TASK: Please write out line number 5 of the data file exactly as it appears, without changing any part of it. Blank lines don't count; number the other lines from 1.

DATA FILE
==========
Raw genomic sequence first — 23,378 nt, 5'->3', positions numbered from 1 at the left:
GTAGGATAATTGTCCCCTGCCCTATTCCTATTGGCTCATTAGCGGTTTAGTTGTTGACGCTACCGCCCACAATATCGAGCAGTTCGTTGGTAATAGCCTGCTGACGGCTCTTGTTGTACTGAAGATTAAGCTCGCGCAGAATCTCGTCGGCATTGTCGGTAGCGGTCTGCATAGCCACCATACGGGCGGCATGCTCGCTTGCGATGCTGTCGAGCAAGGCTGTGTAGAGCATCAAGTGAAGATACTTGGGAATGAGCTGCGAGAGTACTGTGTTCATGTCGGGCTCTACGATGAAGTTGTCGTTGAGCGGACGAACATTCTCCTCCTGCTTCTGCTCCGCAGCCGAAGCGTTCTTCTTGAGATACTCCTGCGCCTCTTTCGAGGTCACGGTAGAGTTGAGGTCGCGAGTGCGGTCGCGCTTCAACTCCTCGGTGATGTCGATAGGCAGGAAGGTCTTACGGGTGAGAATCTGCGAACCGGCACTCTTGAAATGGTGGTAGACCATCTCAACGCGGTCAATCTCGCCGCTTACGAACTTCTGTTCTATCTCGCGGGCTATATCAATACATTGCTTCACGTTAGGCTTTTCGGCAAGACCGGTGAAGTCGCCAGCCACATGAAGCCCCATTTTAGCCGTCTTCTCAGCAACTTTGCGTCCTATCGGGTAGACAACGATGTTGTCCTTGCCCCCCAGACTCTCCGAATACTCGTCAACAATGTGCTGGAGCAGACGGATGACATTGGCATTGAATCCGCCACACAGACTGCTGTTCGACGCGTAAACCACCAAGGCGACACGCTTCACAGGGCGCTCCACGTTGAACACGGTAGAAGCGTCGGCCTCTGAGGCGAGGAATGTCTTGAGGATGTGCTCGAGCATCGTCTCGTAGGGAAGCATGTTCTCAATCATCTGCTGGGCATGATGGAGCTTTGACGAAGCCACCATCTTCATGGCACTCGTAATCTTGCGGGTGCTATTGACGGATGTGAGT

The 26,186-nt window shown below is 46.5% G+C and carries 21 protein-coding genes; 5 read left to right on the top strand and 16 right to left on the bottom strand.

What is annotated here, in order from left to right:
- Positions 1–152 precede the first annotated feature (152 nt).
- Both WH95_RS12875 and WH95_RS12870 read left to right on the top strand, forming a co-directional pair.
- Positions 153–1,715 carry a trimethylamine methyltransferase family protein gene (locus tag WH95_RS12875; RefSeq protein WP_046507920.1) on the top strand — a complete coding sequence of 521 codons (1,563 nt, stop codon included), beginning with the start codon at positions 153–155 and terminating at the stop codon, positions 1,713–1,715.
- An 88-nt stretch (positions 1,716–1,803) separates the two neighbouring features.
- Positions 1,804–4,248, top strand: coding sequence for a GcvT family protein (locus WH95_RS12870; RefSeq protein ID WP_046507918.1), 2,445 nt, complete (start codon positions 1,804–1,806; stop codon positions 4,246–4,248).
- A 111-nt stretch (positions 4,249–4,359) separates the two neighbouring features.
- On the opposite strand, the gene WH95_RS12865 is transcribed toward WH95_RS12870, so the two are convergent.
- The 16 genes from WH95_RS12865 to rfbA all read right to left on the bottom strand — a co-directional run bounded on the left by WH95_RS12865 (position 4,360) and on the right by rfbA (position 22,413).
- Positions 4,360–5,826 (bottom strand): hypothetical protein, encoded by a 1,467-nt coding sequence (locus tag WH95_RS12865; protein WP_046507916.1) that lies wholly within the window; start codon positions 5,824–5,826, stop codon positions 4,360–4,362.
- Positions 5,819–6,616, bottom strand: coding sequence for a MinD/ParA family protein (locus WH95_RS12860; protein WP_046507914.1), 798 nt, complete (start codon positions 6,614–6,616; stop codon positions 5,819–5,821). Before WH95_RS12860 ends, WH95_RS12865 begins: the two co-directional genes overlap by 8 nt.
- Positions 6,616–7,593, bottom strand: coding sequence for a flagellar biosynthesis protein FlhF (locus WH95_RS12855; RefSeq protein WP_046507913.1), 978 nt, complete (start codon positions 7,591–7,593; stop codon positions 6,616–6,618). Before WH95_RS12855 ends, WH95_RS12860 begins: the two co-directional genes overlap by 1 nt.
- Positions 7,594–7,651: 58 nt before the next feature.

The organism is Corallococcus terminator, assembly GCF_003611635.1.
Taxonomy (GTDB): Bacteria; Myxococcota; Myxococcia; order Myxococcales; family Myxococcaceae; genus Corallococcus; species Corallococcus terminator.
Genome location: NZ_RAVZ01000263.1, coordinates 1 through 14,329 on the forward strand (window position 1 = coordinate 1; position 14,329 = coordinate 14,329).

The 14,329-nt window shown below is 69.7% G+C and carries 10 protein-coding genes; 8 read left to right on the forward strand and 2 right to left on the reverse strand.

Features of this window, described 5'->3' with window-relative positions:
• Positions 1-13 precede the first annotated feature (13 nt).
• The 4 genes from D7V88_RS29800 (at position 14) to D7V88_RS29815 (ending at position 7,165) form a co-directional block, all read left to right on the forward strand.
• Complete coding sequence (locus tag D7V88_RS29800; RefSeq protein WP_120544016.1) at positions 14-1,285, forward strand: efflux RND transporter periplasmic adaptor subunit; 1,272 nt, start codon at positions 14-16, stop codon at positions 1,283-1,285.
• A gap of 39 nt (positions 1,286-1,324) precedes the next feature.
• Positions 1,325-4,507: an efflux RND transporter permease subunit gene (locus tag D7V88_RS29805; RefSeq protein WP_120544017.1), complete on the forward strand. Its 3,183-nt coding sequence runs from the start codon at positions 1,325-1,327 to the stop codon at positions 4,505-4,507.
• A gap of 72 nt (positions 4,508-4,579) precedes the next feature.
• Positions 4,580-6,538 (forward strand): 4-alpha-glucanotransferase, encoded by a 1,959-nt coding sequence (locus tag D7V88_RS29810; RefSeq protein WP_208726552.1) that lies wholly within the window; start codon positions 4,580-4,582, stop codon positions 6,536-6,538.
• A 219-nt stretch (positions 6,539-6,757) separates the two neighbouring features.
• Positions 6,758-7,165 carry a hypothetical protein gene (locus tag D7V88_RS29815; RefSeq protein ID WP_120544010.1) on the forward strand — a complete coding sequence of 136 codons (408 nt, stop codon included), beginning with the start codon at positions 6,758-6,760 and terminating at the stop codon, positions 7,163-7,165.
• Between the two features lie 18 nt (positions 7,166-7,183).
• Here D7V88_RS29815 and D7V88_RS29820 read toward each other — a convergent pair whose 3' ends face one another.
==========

- Positions 1–152 precede the first annotated feature (152 nt).